The internet is slow today and posting on the alwaysmercy site is laborious, so I will send this email the old fashioned way. photos to come later when internet is better.
Love and always mercy,
I am sitting on a little balcony off my hotel room, overlooking the parking lot and the swimming pool. I can't actually see the pool because of a high wall, but I have swam in it a couple of times—it is clean and nice. To my left (across from the gate and high concrete wall with razor wire,) are houses. Most houses here are two stories high. One particular house is an old white concrete house, and at night, the people sit in their windows or lean out on the porch railings and watch the world go by on the little red dirt street below. I often wonder what they think about this hotel. It hasn't been here too long–is it an invasion of their peace? Is it something for them to look at and pass the time watching the comings and goings of people?
Next to this house is a large field of tall grace or rice. The other day three little boys were playing there with long sticks that looked like fishing poles. They must have spent hours there. Remember those childhood days of playing for hour upon hour, not even wanting to come home for dinner?
Friday, March 1, was my first day “working” at the Lutheran hospital in Antsirabe. I was dropped off at the hospital in the morning around 8:00. Saholy called Dr. Harrison to let him know I had arrived. Saholy, Fred and Dr. Just let for the seminary. I waited outside for an hour, figuring Dr. Harrison was busy. Finally he comes up the walk and says, "I've been looking for you forever…" yikes. I made my apologies and said that I had been out front the whole time. He was trying to find a place for me (meaning, with a nurse who spoke English), had me change into scrubs, and I feared he was going to put me in surgery with him (near fainting episodes from my first trip to Sudan played through my head). He considered having me help in the injection center, but since the nurse there didn't speak English, he decided it was not a good idea. Finally, he sent me to the pediatric ward, and it was like coming home.(My first years of being a nurse was in pediatrics).The head nurse, Vioronia was sweet, kind and helpful. She also had two medical students there so we had great stilted English chats. I cleaned beds with disinfectant, changed sheets and held babies.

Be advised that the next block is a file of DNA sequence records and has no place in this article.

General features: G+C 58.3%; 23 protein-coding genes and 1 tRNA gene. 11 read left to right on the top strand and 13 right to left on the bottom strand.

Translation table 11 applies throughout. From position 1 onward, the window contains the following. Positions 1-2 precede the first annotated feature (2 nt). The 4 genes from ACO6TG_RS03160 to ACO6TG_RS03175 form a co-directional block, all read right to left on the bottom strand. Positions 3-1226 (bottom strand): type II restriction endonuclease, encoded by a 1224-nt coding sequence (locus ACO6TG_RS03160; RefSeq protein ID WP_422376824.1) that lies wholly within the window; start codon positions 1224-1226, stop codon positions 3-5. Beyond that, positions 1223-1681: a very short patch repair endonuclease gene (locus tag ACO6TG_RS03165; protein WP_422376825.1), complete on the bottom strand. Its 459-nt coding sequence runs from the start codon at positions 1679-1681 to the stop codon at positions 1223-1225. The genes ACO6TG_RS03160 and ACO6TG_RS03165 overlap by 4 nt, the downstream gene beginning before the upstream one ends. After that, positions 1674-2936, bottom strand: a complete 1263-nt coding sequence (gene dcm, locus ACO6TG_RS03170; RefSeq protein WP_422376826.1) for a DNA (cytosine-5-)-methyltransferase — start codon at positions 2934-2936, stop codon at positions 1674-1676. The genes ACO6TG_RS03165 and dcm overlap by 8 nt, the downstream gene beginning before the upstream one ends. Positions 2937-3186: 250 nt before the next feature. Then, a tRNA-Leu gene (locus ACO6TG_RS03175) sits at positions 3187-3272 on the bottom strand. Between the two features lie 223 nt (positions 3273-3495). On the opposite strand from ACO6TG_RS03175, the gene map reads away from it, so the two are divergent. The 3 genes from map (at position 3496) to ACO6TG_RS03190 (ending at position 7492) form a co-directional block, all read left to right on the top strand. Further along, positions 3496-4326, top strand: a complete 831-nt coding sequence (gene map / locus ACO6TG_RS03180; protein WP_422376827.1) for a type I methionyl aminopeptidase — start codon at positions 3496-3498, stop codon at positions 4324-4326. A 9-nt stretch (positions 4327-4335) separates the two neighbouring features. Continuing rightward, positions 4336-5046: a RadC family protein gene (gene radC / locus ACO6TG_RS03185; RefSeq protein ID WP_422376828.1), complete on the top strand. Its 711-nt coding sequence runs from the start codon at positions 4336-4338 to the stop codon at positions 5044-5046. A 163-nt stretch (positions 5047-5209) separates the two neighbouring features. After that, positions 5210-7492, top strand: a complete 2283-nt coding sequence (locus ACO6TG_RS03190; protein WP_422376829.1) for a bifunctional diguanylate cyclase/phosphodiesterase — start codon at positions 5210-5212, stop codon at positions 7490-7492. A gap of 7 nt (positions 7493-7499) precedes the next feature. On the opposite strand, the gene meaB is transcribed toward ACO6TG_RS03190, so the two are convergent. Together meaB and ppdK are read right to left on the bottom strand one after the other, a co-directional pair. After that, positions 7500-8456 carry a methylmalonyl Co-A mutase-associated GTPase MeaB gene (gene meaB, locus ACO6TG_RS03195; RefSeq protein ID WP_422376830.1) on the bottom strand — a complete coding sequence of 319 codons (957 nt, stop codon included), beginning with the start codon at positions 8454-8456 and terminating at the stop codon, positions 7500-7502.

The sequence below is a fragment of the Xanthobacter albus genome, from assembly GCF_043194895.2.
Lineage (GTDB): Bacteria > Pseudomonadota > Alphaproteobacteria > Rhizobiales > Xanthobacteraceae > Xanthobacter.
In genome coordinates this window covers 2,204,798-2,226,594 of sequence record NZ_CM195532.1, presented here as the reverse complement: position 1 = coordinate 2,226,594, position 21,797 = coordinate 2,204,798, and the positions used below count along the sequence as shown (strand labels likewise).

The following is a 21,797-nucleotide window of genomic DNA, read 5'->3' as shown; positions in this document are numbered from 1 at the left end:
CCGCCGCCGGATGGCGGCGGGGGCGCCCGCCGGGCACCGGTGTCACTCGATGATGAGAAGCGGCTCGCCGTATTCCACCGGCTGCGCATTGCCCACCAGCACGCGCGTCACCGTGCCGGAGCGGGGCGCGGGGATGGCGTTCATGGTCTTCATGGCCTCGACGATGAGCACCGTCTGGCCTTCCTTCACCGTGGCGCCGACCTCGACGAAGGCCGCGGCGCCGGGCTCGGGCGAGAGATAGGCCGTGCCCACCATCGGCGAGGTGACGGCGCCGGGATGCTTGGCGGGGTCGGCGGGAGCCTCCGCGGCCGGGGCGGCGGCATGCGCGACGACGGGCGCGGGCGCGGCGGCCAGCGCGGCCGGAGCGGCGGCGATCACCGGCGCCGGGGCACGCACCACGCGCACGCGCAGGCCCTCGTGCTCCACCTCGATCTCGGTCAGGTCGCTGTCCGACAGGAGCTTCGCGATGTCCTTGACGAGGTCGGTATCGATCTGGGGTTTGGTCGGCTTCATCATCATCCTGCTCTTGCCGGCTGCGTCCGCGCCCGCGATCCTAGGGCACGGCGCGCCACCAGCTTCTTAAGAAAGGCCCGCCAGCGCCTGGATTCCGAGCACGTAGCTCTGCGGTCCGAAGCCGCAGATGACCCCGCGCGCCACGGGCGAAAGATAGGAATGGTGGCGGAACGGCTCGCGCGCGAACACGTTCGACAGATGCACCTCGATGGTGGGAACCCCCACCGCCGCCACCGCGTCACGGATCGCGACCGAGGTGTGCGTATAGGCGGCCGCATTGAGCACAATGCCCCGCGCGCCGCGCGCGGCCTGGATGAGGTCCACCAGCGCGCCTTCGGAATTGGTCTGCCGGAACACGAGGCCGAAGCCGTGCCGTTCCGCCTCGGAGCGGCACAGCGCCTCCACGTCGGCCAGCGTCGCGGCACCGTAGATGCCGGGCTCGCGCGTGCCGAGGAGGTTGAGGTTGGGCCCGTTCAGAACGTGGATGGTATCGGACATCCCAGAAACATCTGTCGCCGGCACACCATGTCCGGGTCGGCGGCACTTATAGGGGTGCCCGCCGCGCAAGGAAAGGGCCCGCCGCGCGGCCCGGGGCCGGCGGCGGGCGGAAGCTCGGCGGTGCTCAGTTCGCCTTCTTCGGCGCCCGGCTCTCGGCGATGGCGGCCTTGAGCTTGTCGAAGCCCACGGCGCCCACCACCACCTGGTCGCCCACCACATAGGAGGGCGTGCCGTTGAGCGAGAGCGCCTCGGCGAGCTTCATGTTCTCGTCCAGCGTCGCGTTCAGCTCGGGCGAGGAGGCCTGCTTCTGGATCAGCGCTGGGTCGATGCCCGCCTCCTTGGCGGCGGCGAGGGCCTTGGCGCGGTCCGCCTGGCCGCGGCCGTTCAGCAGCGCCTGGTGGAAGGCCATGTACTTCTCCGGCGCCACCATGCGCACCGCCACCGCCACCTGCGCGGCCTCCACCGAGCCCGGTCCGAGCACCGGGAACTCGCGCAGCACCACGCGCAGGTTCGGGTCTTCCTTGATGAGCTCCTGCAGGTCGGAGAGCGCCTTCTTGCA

Then a little boy, Louva, age 9, came in with a severe nosebleed. His sweet face and gentle countenance reminded me of my son Christian at that age when he had similar problems. Labs were drawn and his Hemoglobin was dangerously low, as was his hematocrit, and platelets.(The gift of many medical terms is that they are derived from latin, so I can decipher some things). I listened to his heart, and his heart
rate was extremely rapid due to his low hemoglobin, helped the mom with stopping the nosebleed,(and the blood was flowing down the back of his throat so he was coughing out thick, coagulated blood). It broke my heart. The nurse said, we need to transfuse him and was thinking, "YES! Give him hundred pints of blood because he is going to undergo cardiac arrest if we don't. Then she said, we don't have blood here….the family has to donate. To make a long story short, Louva did get 500cc of whole blood. I had to leave before the transfusion began, but was able to return later in the day to see the life giving blood dripping into his veins. But then, his nosebleed had stopped, and he looked better. Ah, such joy to me. Dr. Just and the others got to meet Louva and his mother. We prayed with them and I promised to return as soon as possible.
We were able to see Louva again on Sunday afternoon, (after the four hour church service). He was looking good, with a huge smile on his face. The language of presence, smile and touch often transcends the spoken word.
Monday, March 4, I went back to the hospital. Dr. Harrison put me in the medical surgical ward. I worked with a nurse named, Landy. The head nurse was Vivian. Landy and I gathered supplies, including the "sterilized" tools for wound care. They sterilize by cleaning in soap and bleach and then boiling the instruments. I got to help and even did wound care–simple post-op care for appendectomies, C-sections, prostectomies, fistulas to name a few. I finished a little before noon and went to pediatrics where I spent some time with Louva, his mother and aunt. His older sister and baby sister came by around 12:30. I got him up, and outside for a short walk. He tires easily. His lab work came back right before I left,and while improved, his hemoglobin is still very low. He will need another transfusion soon. The good new is that his platelets rose from 19,000 to 228,000! That means he has relief from bleeding and nosebleeds. I will talk to Dr. Harrison about costs for hospital stays. This family has no money and the Lutheran church here is providing food for Louva during his hospital stay since families have to provide food for patients.
I will work one more morning in the hospital and “help” teach seminary students and their wives one more day as well. They are very interested in the deaconess program as a way in which women can serve Christ and His church in an office.
OK….wrote this and it didn't send out because of the slow internet connection….here it is a few days later….worked at the hospital again this morning and had dinner with Dr. Harrison and his wife Doimina. Gave them 3 water filters. One for their family, one for the pediatric ward and one for the staff or where ever he sees fit. Nursing skills are back on track! My little friend, Louva is doing better and may go home tomorrow. I fear he has leukemia or some such thing. No definitive diagnosis, but his labs and symptoms indicate this.
Lots of love,